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Dreams of Dionysus: wine, philosophy and eros.

For sensible men I prepare only three kraters: one for health (which they drink first), the second for love and pleasure, and the third for sleep. After the third one is drained, wise men go home. The fourth krater is not mine any more--it belongs to bad behaviour; the fifth is for shouting; the sixth is for rudeness and insults; the seventh is for fights; the eighth is for breaking the furniture; the ninth is for depression; the tenth is for madness and unconsciousness.

Attributed to Dionysus, in a surviving fragment of the lost play by Euboulos. (1)

And so, my instinct at that time turned itself against morality in this questionable book, as an instinct affirming life, and invented for itself a fundamentally different doctrine and a totally opposite way of evaluating life, something purely artistic and anti-Christian. What should it be called? As a philologist and man of words, I baptized it, taking some liberties--for who knew the correct name of the Antichrist?--after the name of a Greek god: I called it the Dionysian.

Friedrich Nietzsche, 'Attempt at Self-Criticism', 1886, The Birth of Tragedy (2)

1. Philosophy and wine: The symposium

Wine has not been the subject of serious philosophical appreciation in the modern context until very recently even although it has had an intimate associate with philosophy since its institutionalization in classical Greece under Socrates and Plato. The exact translation of the Greek word symposion is 'to drink together.' In classical Greece

the symposion was an occasion when a group of men and male youths that eat and drink together, according to strict nutritional, religious and cultural rules, while they entertain, talk and discuss philosophical issues. Eating and drinking in his context had become part of civilized society and culture. Indeed, wine, along with bread and olives (especially olive oil), were not only the basic and necessary aspects of the traditional Greek diet but were considered part of the divine--a gift from the gods--and accordingly took on a sacred place in Greek life elevated as part of religious and cerebral cultural life. Wine, bread and olive oil, still the main ingredients of the Mediterranean diet, were to be distinguished from the foods provided through hunting, fishing or gathering as they were the result of agriculture and technology. Drinking wine and eating food as social acts taking place with family or friends and in ceremonies such as feasts and religious rituals became the cornerstone of the Greek food and dietary system and the basis of civilization that was part of learning, socialization, religious life and also significantly, philosophy.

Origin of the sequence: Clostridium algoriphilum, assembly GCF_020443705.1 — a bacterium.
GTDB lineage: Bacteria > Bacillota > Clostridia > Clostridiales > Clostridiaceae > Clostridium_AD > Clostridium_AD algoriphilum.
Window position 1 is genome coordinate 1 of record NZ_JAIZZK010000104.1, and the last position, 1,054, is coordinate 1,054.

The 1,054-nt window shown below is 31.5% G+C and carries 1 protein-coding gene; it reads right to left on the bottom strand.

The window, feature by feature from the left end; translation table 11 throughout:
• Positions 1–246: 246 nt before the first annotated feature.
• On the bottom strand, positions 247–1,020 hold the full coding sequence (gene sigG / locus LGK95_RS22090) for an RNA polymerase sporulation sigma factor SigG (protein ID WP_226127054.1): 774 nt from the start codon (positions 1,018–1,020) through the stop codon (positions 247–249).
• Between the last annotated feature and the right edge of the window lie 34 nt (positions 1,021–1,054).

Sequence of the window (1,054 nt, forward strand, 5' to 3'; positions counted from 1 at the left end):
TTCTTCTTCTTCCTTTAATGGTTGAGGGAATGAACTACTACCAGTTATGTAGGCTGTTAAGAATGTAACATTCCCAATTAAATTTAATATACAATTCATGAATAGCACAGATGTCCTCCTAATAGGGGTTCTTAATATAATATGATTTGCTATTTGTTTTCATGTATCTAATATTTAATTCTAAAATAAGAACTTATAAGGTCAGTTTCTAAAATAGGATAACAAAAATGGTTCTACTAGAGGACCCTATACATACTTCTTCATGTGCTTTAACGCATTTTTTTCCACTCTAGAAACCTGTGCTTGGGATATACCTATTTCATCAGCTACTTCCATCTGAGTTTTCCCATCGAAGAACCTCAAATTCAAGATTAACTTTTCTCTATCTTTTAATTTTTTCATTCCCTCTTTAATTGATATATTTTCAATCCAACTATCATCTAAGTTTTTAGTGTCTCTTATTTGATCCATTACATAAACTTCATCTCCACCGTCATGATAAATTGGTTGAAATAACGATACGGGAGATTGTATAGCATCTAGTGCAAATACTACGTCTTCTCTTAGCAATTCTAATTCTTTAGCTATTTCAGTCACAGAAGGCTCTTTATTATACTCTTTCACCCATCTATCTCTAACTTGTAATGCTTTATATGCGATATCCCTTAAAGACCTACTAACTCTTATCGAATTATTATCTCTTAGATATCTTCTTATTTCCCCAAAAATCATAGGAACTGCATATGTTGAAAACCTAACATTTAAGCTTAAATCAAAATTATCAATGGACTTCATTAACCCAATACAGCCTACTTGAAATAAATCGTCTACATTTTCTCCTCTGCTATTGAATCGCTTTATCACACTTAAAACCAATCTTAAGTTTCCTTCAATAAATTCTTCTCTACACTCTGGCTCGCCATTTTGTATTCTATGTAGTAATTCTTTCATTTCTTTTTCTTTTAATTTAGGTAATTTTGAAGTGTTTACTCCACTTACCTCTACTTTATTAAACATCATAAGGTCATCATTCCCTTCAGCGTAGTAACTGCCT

The symposion was one of four main forms of ritualized consumption where men ate and drank together as equals and therefore reinforced a set of community values. There was in addition, the religious festival, the military common meal, the public meal granted as an honor by the polis, and the symposion for pleasure. The Greeks also established a distinction between eating and drinking according the latter, the consumption of wine, a privileged place above eating. As Oswyn Murray (1990) notes in Sympotica: A symposium on the symposion

The rituals concerned with food relate to distribution (especially of sacrificial meat) rather than consumption... It is rather the consumption of wine at the symposion after the deipnon [dinner or feast], that became the focus of elaborate ritualization, concerning the obligatory mixing of wine with water, the objects for use at the symposion the serving of the drink, the order and character of singing or speaking, and the entertainments evolved. For the purpose of tracing Greek influence on other cultures, one of the most important of these elements is the mixing of the wine with water, normally diluting it by at least a half: it is characteristic of barbarians that they drink their wine neat, thus infringing the prerogatives of the gods. The mental world of the Greeks of the Archaic age is revealed to us most clearly in the decoration of the objects made for the ritual of the symposion, Greek painted pottery, and in the poetry composed for performance there.

Murray (1990: 7) goes on to explain that the 'sympotic space' consisted in a dining-room (andron) with specific dimensions, capable of seating in reclining fashion on couches (with two to a couch) between 14-30 members of the group which formed strong and intimate group loyalties and operated according its own rules that were very different from those of the polis. There was a strict code of honor and a willingness to establish alternative behaviors that carried with them their own sense of occasion creating a type of 'free love' with the hetaira and the homosexual bonding of young males according to a strict ethical code. Young men were introduced to the group and inducted into the rites and rituals of the symposion as a companion and erosmenos of an adult male with whom he was involved in a pederastic relationship. The Greek pederastic relationship was considered an aristocratic moral and pedagogical institution with its supposed origin in Indo-European rites of passage or a means of birth control inherited and formalized in Crete (Sergent, 1986; Percy, 1996). In the discipline of philosophy today little is made of the actual historical experience of the symposium, its clubbishness, its all-male grouping, its pederastic relationship and its wine-drinking bouts. The fact that philosophy has its origins in symposia, in wine-drinking and pederastic relationships has drawn little comment from philosophers themselves except perhaps for the French philosopher-historian Michel Foucault who in his L'histoire de sexualite written toward the end of his life examines an analytics of power and a science of sexuality in the West by focusing on ancient erotics indicates how 'homosexuality' is a social construct barely a hundred years old.